The Pickers Project

Across the coffee-growing countries of Latin America, an itinerant, rarely acknowledged workforce chases the harvest from farm to farm. Many of them are refugees displaced by calamities such as the civil war in Colombia or the economic crisis in Venezuela. Their job is to pick coffee in exchange for food, shelter, and piece wages (e.g. cash per kilogram harvested). Droves of these pickers are leaving the region altogether, seeking more stable and remunerative employment in the U.S. This compounds the challenges faced by smallholder farmers, leaving them without access to skilled labor at critical moments of their harvest. Furthermore, these critical moments have become harder to plan for in the face of a changing climate. At best, their quality suffers; at worst, they lose their crop.

In 2017, Azahar created the “Pickers Project” with the threefold goal of ending worker exploitation in coffee, solving farmers’ labor issues, and improving quality. Its Colombian foundation, Manos al Grano, now trains a team of fulltime pickers, which it deploys to its partner farmers. It pays them salaries with the same benefits its employees are entitled to, something virtually unheard of in the world of picking coffee.1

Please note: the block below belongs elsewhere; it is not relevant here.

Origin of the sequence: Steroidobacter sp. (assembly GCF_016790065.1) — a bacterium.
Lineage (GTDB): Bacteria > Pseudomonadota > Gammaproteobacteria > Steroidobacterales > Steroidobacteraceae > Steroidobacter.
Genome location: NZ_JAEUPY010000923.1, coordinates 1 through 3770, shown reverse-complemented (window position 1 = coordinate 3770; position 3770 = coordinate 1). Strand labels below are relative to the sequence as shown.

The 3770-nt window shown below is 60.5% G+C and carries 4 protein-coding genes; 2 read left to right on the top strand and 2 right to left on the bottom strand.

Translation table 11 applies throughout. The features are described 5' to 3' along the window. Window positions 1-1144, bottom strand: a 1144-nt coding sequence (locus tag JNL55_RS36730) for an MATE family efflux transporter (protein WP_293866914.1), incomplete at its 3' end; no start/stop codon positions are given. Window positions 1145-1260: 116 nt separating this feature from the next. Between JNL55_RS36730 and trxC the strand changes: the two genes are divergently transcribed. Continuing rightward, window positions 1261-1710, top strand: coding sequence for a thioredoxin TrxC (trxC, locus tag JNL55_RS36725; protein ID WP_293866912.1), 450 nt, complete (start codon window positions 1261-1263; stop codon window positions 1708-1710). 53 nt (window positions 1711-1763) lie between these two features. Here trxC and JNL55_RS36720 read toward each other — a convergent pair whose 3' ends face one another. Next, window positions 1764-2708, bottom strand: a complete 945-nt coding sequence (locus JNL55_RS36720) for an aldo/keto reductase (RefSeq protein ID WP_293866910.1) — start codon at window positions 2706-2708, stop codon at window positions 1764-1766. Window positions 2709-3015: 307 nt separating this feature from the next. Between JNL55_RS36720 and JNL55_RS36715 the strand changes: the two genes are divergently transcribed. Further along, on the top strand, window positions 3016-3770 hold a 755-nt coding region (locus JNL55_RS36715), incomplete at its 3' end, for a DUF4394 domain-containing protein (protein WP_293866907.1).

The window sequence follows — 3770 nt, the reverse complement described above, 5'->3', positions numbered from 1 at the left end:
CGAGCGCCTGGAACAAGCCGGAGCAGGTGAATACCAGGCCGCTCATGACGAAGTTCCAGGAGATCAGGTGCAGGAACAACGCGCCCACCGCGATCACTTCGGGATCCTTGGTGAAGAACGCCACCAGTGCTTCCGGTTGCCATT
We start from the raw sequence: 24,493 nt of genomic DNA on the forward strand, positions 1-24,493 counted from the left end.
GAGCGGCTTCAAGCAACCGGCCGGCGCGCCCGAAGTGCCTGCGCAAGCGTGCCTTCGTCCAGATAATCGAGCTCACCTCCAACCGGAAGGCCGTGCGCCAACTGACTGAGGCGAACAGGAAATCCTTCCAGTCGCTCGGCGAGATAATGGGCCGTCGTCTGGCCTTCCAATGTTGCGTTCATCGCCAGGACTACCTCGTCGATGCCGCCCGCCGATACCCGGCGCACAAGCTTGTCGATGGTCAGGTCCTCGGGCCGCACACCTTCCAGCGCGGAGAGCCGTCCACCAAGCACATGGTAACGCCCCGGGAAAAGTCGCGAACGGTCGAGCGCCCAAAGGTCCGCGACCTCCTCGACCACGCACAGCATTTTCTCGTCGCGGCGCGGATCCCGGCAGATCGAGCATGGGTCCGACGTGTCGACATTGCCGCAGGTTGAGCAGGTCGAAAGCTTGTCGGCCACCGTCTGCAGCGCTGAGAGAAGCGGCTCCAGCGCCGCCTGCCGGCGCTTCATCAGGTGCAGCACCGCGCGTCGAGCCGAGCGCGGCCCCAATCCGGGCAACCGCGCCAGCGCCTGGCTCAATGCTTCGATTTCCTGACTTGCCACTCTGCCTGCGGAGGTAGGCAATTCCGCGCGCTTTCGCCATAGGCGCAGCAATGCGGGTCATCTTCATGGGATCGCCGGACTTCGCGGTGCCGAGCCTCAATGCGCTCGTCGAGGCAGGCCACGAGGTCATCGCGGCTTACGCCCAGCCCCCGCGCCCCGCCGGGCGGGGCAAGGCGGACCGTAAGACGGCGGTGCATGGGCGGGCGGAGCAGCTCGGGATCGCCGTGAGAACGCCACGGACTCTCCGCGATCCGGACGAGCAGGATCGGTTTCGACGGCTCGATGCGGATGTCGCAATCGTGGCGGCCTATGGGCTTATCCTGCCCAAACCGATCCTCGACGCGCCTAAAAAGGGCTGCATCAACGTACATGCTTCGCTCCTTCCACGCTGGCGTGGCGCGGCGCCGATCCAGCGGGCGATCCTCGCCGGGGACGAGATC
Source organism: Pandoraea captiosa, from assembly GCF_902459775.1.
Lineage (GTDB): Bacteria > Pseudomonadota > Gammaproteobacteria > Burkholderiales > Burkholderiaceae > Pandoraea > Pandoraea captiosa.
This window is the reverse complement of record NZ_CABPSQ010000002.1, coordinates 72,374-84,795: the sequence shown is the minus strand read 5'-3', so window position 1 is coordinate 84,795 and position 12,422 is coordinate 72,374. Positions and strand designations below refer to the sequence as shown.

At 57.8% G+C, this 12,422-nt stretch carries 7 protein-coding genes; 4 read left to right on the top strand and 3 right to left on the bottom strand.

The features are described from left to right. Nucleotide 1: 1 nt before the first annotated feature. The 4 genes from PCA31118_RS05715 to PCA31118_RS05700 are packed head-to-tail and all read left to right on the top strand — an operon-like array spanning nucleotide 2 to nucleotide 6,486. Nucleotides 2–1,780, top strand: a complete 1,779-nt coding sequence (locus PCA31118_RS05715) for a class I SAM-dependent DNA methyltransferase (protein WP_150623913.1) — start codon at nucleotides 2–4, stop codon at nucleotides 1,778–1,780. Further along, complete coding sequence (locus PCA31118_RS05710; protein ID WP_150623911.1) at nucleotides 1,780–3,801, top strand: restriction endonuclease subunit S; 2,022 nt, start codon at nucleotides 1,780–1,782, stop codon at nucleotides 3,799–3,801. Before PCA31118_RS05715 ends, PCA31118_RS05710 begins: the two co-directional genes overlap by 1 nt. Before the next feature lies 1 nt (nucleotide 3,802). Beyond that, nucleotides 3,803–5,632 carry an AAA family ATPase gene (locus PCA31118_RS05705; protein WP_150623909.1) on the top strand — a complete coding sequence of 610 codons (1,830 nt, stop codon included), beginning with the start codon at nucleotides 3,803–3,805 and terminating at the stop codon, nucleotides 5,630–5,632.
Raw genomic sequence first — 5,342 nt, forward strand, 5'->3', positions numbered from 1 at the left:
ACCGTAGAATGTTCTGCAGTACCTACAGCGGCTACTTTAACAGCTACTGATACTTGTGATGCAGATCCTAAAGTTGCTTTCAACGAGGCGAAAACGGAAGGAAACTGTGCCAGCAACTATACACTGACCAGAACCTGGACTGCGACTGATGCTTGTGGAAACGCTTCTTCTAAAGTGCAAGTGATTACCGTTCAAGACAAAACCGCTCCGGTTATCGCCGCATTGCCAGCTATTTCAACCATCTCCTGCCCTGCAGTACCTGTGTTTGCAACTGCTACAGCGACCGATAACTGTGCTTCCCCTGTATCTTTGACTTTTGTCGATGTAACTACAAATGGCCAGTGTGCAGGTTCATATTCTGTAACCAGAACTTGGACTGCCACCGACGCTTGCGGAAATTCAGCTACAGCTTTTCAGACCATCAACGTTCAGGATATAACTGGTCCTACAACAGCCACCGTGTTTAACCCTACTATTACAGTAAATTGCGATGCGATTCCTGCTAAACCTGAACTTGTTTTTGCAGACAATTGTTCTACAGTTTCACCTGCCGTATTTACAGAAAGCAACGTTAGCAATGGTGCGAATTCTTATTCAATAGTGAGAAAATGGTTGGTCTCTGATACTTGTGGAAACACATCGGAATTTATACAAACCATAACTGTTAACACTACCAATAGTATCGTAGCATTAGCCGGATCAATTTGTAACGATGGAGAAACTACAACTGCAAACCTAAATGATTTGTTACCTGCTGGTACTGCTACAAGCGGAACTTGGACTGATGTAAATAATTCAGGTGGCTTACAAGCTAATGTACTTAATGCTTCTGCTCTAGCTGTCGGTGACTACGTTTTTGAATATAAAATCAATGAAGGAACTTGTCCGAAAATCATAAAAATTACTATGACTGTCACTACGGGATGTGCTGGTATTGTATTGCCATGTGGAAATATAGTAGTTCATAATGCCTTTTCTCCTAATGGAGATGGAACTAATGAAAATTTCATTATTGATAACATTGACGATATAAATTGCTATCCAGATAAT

Participating farmers don’t have to scramble to find labor; now they have skilled workers on demand. Their harvest is largely pre-financed, as they pay for the cost of picking when they deliver their coffee and get paid themselves. The cost is still calculated on a “piece” basis, meaning they get the benefits of a piece wage system (e.g. no overhead) without subjecting workers to piece wage exploitation. They can streamline their operation, comply with labor laws, and increase quality, all at the same time. Meanwhile, roasters benefit from the increased quality and the certainty that they are not buying products harvested with illegal or exploitative labor practices.

How it works:

For a small premium per pound (approx. 55-95 cents FOB, depending on the quality), you can contract your coffee to be harvested by Manos al Grano

By choosing to contract your coffees this way, you are choosing to

  • Buy and sell coffees that respect national and international labor laws (yes, this is unique).
  • Help farmers navigate labor shortages, while reducing their exposure to labor infractions.
  • Increase farm workers’ pay and provide benefits, bringing them into the formal economy.
  • Alleviate producers’ cashflow issues.
  • Improve quality for everyone involved.

Want to learn more about the Project and legal labor in coffee?

Send us your contact info and we’ll get in touch with you soon.

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